The system 20 includes at least two front end circuits 30, 32. More specifically, as illustrated in the Figures, the first front end circuit 30 may be in communication with a first antenna 22 while a second front end circuit 32 may be in communication with a second antenna 22. Of course, as illustrated in FIG. 3, the front end circuits may be coupled to a single antenna 22. The front end circuits 30, 32 filter out the frequencies received by the antenna 22. The front end circuits 30, 32 are typically set to filter out a frequency based upon an input of a desired frequency by a user. The system 20 uses the first front end circuit to filter out a first frequency and the second front end circuit 32 to filter out a second frequency. The second frequency may be identical to the first frequency. As illustrated in phantom lines in FIGS. 2 and 3, the system 20 may receive more than two signals, and therefore have a plurality of front end circuits for filtering out multiple frequencies, selected from the frequencies received by the antenna(s) 22. The front end circuits 30, 32 may be formed as a single circuit, or as illustrated in the Figures may be formed from separate circuits. Each front end circuit 30, 32 provides and filters a frequency output or signal output from the signals of frequencies received by the antenna 22 and communicated to the front end circuits 30, 32.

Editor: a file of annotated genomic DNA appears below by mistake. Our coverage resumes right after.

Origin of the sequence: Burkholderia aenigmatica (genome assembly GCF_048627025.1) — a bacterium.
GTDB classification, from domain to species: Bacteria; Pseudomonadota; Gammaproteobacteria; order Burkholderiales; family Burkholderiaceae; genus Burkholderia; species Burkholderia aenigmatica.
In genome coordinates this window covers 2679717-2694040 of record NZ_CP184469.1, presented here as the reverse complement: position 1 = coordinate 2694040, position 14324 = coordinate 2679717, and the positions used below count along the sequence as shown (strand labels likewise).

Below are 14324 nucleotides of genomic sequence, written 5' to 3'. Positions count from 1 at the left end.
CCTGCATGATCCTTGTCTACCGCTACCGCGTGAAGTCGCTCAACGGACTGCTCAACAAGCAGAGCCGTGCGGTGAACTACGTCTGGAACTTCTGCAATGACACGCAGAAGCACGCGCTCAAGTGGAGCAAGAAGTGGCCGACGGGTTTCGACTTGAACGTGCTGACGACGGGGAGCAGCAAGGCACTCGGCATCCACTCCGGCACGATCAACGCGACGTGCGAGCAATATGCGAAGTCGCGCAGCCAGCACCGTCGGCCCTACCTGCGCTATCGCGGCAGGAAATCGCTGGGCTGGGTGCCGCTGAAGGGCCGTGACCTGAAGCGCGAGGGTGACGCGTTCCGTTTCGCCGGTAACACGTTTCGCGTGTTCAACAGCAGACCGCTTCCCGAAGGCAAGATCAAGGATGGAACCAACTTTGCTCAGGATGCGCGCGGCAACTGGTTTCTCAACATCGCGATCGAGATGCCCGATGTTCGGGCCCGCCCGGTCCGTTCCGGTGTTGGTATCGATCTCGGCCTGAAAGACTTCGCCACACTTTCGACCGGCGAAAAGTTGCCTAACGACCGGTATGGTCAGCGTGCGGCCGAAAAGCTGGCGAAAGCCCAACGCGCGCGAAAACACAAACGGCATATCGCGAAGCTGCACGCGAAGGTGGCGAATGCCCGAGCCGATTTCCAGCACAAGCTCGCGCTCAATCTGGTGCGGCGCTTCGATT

As illustrated, the mixer 24 is in communication with and responsive to at least one of the front end circuits 30, 32 and is illustrated in the Figures as being in communication with the second front end circuit 32. An oscillator 34 is in communication with the mixer 24. The oscillator 34 sends a signal to the mixer 24, referred to herein as a selected input frequency. The oscillator 34 may generate the frequency provided to the mixer 24, or in some embodiments (not illustrated), a clean frequency received by the antenna 22 may be provided to the mixer 24. A clean frequency is substantially free of content and interference. The mixer 24 mixes the selected input frequency with the frequency or signal provided by the front end circuit to produce a converted frequency. As illustrated in the Figures, the mixer 24 is in communication with the second front end circuit, and mixes the second frequency or signal with the selected frequency or signal to crate a converted frequency or signal. The first front end frequency is typically determined by an input from the user. Different countries use different frequency bands, and thus the front end frequency will be in correlation to the location of the user and settings of the processor.